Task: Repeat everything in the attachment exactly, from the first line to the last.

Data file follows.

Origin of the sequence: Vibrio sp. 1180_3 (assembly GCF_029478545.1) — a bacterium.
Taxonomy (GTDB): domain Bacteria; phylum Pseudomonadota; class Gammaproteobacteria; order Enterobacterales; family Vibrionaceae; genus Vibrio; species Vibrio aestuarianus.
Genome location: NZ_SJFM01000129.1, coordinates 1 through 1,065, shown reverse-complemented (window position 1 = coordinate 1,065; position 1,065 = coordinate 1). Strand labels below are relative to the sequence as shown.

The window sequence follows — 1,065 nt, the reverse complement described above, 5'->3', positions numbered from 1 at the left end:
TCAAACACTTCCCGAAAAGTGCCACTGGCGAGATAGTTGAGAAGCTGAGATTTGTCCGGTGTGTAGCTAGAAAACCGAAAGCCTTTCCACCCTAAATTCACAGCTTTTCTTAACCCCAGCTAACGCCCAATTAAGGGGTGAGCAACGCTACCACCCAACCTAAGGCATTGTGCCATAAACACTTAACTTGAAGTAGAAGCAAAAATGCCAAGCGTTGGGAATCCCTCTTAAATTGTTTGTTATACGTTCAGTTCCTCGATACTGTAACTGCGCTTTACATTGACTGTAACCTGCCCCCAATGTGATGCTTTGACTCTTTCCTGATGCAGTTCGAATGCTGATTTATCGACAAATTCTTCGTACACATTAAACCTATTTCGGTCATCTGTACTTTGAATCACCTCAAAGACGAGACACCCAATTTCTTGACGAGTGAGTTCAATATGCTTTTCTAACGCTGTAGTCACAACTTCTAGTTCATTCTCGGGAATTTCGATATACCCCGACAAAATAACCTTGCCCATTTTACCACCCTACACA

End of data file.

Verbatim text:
Origin of the sequence: Vibrio sp. 1180_3 (assembly GCF_029478545.1) — a bacterium.
Taxonomy (GTDB): domain Bacteria; phylum Pseudomonadota; class Gammaproteobacteria; order Enterobacterales; family Vibrionaceae; genus Vibrio; species Vibrio aestuarianus.
Genome location: NZ_SJFM01000129.1, coordinates 1 through 1,065, shown reverse-complemented (window position 1 = coordinate 1,065; position 1,065 = coordinate 1). Strand labels below are relative to the sequence as shown.

The window sequence follows — 1,065 nt, the reverse complement described above, 5'->3', positions numbered from 1 at the left end:
TCAAACACTTCCCGAAAAGTGCCACTGGCGAGATAGTTGAGAAGCTGAGATTTGTCCGGTGTGTAGCTAGAAAACCGAAAGCCTTTCCACCCTAAATTCACAGCTTTTCTTAACCCCAGCTAACGCCCAATTAAGGGGTGAGCAACGCTACCACCCAACCTAAGGCATTGTGCCATAAACACTTAACTTGAAGTAGAAGCAAAAATGCCAAGCGTTGGGAATCCCTCTTAAATTGTTTGTTATACGTTCAGTTCCTCGATACTGTAACTGCGCTTTACATTGACTGTAACCTGCCCCCAATGTGATGCTTTGACTCTTTCCTGATGCAGTTCGAATGCTGATTTATCGACAAATTCTTCGTACACATTAAACCTATTTCGGTCATCTGTACTTTGAATCACCTCAAAGACGAGACACCCAATTTCTTGACGAGTGAGTTCAATATGCTTTTCTAACGCTGTAGTCACAACTTCTAGTTCATTCTCGGGAATTTCGATATACCCCGACAAAATAACCTTGCCCATTTTACCACCCTACACA